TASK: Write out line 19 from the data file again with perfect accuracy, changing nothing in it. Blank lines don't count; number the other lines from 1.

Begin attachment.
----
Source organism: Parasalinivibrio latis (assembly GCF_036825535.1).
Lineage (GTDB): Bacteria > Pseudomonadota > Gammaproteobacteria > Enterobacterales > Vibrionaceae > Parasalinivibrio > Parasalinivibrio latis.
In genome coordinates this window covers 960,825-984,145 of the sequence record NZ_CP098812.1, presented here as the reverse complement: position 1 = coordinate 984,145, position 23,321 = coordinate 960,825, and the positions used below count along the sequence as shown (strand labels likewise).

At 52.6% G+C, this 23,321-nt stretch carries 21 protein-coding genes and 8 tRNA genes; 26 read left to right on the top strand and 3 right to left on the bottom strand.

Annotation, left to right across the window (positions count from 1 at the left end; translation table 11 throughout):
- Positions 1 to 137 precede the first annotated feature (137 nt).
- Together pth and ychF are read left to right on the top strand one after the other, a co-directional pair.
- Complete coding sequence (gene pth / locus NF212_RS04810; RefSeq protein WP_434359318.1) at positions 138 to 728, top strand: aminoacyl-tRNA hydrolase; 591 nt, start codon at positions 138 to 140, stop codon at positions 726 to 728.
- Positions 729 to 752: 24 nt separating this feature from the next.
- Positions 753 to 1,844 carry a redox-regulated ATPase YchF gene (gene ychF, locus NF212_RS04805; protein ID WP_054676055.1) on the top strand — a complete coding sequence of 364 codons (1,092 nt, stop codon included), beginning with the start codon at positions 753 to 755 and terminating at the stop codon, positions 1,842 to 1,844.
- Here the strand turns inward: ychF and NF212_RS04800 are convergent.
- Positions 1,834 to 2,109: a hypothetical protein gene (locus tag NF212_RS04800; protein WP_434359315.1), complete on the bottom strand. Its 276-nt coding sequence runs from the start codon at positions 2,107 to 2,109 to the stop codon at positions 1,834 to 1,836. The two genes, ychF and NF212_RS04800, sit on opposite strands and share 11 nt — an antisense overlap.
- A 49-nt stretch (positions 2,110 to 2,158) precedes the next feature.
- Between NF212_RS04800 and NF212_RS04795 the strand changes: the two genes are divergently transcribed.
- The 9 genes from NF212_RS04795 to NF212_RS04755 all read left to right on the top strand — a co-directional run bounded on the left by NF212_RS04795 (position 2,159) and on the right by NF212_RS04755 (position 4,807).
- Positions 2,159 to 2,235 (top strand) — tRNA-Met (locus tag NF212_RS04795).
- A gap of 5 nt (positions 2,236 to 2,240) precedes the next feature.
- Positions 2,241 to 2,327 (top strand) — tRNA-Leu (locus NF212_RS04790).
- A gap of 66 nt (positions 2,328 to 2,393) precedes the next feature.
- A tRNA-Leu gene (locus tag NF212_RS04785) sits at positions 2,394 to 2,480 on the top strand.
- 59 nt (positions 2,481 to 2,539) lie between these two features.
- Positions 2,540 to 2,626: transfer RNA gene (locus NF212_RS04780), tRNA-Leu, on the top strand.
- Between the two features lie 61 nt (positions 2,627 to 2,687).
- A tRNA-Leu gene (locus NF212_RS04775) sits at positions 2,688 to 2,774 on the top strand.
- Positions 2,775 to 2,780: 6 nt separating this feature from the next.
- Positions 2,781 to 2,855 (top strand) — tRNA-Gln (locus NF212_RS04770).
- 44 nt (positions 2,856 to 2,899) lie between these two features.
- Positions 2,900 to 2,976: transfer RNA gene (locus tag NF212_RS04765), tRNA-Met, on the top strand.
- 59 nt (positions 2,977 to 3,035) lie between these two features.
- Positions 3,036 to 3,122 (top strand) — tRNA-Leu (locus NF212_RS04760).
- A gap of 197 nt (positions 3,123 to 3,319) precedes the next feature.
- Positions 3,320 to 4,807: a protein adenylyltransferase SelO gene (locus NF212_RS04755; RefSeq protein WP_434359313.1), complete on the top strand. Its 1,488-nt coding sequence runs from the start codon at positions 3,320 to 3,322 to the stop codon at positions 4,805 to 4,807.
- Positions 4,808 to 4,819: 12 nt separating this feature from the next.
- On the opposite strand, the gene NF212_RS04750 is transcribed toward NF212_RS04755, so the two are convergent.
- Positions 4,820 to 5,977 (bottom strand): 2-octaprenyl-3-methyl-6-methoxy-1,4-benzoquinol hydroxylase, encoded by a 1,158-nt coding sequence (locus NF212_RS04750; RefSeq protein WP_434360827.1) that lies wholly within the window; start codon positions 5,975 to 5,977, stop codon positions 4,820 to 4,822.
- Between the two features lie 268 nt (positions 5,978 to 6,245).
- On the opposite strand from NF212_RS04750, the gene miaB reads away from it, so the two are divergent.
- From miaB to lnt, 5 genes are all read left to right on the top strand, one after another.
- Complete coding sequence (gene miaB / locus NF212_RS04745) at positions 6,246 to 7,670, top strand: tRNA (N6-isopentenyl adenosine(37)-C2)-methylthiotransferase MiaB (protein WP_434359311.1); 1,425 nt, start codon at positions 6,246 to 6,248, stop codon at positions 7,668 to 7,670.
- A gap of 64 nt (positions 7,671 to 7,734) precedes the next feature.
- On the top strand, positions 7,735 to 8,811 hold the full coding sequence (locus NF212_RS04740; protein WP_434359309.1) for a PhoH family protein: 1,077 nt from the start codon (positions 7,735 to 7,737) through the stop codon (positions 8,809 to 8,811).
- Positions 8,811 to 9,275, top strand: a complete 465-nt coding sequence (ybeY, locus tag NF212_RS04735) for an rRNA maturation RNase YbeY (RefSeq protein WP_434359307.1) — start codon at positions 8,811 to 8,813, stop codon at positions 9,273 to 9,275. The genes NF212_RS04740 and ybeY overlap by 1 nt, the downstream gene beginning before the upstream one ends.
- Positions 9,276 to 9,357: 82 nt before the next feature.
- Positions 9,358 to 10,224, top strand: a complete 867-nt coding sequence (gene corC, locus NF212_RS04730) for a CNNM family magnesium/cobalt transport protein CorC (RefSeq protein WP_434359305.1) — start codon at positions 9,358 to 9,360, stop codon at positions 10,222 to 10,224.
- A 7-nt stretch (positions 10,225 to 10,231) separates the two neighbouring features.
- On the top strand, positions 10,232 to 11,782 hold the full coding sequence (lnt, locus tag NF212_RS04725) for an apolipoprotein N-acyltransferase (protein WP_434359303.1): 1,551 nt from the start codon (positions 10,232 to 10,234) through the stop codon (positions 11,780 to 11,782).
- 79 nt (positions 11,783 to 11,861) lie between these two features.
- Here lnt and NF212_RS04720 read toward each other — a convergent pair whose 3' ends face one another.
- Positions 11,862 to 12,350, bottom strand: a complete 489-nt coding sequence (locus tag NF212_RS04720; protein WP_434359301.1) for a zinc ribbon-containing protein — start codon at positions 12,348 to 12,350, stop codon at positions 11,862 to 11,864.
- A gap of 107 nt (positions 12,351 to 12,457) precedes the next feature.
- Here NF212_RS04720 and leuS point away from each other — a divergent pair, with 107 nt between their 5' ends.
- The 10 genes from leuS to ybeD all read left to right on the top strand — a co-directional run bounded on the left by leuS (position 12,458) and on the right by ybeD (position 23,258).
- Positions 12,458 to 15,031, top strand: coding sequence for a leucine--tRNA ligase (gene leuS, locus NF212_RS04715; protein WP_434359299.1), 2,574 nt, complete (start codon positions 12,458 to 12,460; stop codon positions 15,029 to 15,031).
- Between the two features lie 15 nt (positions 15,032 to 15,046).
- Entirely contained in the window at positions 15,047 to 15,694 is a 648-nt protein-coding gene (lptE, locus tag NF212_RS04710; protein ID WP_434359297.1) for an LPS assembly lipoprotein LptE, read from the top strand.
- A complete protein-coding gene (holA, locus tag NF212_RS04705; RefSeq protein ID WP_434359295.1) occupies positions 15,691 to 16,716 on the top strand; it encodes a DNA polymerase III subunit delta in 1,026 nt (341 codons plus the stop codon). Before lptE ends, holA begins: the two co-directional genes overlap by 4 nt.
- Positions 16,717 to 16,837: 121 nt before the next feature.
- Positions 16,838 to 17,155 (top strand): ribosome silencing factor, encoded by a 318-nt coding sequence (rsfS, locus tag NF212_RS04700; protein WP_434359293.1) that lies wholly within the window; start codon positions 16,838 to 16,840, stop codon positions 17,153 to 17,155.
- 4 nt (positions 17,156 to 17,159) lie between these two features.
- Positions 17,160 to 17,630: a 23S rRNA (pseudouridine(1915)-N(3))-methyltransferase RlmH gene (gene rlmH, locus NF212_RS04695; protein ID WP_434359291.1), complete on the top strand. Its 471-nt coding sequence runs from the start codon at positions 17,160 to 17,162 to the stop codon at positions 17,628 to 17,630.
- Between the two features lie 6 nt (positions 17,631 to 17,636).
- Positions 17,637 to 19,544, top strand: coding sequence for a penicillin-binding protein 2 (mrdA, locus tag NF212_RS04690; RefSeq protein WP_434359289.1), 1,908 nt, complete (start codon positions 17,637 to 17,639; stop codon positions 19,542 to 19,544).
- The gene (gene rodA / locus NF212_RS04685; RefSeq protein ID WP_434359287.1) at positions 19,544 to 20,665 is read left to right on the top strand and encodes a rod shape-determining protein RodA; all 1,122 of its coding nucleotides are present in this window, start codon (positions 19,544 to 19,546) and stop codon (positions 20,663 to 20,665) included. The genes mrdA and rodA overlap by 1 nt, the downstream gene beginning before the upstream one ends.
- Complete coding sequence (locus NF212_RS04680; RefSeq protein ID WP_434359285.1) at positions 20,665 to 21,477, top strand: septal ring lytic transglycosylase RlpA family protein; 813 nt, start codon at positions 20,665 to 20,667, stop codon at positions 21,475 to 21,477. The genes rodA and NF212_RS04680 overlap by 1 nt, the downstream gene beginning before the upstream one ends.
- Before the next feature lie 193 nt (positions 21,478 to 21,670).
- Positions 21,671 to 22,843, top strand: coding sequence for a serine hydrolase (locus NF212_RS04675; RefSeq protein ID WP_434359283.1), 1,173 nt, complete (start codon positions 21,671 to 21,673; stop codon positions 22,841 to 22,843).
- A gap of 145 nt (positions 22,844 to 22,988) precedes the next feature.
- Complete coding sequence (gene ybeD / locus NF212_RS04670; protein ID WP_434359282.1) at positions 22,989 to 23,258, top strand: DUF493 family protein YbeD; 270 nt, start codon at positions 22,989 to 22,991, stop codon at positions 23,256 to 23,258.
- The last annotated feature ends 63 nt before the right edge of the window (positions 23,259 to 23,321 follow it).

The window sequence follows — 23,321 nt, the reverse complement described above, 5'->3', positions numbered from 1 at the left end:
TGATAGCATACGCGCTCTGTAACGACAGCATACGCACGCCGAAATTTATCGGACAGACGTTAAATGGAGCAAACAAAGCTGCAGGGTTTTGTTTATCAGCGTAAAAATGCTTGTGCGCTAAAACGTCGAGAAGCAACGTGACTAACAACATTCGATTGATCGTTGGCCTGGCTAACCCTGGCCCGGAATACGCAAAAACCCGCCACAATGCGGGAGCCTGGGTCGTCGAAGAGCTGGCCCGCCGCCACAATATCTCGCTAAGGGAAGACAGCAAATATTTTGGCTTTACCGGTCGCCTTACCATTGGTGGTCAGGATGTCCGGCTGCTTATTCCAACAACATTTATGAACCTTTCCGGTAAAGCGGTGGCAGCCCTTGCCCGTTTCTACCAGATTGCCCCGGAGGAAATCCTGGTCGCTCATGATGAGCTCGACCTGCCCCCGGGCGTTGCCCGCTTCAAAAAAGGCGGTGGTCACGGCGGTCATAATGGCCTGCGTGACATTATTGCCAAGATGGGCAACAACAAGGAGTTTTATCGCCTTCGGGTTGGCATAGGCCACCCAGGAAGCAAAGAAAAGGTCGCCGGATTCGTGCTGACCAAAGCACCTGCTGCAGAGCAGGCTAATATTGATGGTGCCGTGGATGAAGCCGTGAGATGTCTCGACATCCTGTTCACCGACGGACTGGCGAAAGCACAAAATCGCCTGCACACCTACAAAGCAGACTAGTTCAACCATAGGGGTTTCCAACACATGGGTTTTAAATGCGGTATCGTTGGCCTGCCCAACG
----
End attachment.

- A gap of 66 nt (positions 2,328 to 2,393) precedes the next feature.